Four other senators endorsed the bill on Friday as it faces a time crunch on the Senate calendar. Sens. Thom Tillis (R-N.C.), Tina Smith (D-Minn.), Michael Bennet (D-Colo.) and Steve Daines (R-Mont.) backed the bill.  Those senators plus Cruz give the bill more than 30 official supporters in both parties, though almost the whole 49-member Democratic caucus is expected to back the bill if it comes up for a vote.

The real issue is on the Republican side, where advocates argue that about 30 of the 51 senators support it, but GOP leaders say the bill’s support is much lower.  Though conservatives like Tom Cotton (R-Ark.) have led the public charge against it, there are quieter opponents of the bill like Sen. Dan Sullivan (R-Alaska), who says his state is in the midst of a “crime wave” from similar legislation.  “It’s a very challenging time in Alaska to be focused on criminal justice reform,” Sullivan said in an interview. He said the bill should not come up this year.

The internal disagreements and opposition from the National Sheriffs’ Association have made McConnell reluctant to bring the bill to the floor, especially with just two weeks left to pass legislation to fund the government. McConnell has repeatedly indicated to the White House and his conference that finding a window to pass the criminal justice reform bill would be challenging. “Until we can kind of figure out how to get the sheriffs on board, we still have a lot of opposition in our ranks,” said Sen. John Thune of South Dakota, the No. 3 GOP leader. “Then, from a timing standpoint, how would we process that in the next two weeks?”...

Sen. Lindsey Graham (R-S.C.) said he spoke to President Donald Trump on Friday and that the president wants the bill to pass, potentially as part of the spending bill along with more money for the border wall. But that plan would surely draw broad Democratic opposition over funding for the wall. And McConnell has mentioned taking up the bill next year after Democrats take the House. But the bill's supporters say that's akin to starting all over after building a fragile compromise this year.

Some of the most recent of many prior related posts:

December 7, 2018 in Aspects and impact of Sentencing Reform and Corrections Act, Criminal justice in the Trump Administration, Mandatory minimum sentencing statutes, Prisons and prisoners, Who Sentences | Permalink | Comments (0)

Feds request for Michael Cohen a "substantial term of imprisonment" though with a "modest downward variance" from Guideline range of 51-63 months in prison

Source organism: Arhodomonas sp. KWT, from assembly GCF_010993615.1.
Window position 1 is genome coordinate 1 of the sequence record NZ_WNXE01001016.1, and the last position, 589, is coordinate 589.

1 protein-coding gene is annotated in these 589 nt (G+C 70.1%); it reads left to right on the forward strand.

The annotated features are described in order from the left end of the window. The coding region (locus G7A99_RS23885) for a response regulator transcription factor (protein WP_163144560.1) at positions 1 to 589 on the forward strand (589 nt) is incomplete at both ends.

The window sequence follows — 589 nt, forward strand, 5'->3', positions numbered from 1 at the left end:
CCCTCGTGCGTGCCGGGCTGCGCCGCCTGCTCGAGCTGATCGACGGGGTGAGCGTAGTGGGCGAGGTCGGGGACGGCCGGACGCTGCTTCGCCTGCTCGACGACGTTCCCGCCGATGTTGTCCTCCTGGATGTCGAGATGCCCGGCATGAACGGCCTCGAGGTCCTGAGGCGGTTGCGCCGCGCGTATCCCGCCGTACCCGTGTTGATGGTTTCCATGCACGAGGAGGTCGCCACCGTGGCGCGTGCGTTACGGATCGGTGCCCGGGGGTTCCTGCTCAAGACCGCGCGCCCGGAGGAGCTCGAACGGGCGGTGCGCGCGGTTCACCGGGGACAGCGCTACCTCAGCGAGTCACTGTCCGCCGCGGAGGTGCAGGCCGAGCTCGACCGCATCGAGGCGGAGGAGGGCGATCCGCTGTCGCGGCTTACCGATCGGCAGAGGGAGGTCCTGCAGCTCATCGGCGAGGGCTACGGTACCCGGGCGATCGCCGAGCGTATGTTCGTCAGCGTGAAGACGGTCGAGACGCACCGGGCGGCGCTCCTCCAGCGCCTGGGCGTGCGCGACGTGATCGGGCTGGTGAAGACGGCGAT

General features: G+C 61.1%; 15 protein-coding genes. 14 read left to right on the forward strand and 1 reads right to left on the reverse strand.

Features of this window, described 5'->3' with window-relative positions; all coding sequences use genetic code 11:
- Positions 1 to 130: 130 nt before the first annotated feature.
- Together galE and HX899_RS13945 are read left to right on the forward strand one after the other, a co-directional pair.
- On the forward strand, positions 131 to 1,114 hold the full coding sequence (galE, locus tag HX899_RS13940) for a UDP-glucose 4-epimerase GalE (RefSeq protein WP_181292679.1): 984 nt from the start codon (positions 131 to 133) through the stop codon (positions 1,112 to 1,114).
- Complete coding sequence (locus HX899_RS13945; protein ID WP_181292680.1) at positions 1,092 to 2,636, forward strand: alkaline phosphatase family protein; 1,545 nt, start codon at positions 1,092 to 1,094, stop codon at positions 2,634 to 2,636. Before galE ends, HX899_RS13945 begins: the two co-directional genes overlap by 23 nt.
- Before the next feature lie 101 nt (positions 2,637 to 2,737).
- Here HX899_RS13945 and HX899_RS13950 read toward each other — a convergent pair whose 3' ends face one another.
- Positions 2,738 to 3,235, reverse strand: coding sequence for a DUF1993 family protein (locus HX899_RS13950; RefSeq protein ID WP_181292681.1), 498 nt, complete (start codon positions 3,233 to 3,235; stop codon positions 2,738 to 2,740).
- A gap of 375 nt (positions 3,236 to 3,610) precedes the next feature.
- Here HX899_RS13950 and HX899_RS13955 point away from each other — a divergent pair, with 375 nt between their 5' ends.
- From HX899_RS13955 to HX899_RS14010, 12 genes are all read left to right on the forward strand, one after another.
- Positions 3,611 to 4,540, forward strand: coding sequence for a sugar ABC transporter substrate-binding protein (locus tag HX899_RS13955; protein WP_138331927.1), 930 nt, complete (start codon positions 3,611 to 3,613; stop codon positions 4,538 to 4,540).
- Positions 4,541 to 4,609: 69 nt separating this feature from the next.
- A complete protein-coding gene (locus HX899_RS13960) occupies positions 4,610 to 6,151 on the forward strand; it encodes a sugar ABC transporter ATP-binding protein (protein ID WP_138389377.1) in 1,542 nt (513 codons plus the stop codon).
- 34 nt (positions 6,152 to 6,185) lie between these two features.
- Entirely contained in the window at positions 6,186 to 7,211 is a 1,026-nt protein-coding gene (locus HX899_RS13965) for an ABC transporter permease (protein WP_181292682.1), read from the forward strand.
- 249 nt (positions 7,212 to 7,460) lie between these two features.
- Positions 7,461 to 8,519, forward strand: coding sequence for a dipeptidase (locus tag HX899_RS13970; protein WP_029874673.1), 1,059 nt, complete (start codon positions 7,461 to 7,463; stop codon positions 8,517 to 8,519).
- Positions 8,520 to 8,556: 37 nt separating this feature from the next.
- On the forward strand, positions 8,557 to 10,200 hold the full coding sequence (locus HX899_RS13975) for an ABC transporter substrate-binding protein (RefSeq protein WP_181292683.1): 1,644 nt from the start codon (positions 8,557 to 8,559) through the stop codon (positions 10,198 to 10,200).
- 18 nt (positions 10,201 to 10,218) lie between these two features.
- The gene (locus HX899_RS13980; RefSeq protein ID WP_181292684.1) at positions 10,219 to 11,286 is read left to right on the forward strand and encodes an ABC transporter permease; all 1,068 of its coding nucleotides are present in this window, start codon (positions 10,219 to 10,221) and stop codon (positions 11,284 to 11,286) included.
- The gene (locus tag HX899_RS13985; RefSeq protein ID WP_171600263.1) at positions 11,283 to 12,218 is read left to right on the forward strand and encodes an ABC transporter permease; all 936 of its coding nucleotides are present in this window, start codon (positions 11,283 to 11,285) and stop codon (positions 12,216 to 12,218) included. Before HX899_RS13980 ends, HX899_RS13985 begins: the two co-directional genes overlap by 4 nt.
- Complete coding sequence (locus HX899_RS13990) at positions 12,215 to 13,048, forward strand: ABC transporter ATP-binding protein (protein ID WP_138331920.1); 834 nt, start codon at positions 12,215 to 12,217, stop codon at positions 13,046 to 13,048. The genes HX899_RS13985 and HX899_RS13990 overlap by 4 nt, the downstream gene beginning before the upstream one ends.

Michael Cohen is scheduled to be sentenced by US District Judge William Pauley in New York City on December 12 after his guilty plea to charges including campaign finance fraud and lying to Congress.  As noted in this prior post, late last Friday, Cohen's lawyers filed this 30-page sentencing memorandum making a plea for leniency and a sentence of "time-served and restitution to the IRS."  Today it was time for federal prosecutors to weigh in, and the Acting US Attorney for the Southern District of New York has now delivered this 40-page government sentencing memorandum making a case for a "substantial prison term."  Here is this latest filing's preliminary statement:

Defendant Michael Cohen is scheduled to be sentenced on December 12, 2018. The United States Attorney’s Office for the Southern District of New York (the “Office”) respectfully submits this memorandum in connection with that sentencing and in response to the defendant’s sentencing memorandum dated November 30, 2018 (“Def. Mem.”). 

Cohen, an attorney and businessman, committed four distinct federal crimes over a period of several years.  He was motivated to do so by personal greed, and repeatedly used his power and influence for deceptive ends. Now he seeks extraordinary leniency — a sentence of no jail time — based principally on his rose-colored view of the seriousness of the crimes; his claims to a sympathetic personal history; and his provision of certain information to law enforcement. But the crimes committed by Cohen were more serious than his submission allows and were marked by a pattern of deception that permeated his professional life (and was evidently hidden from the friends and family members who wrote on his behalf).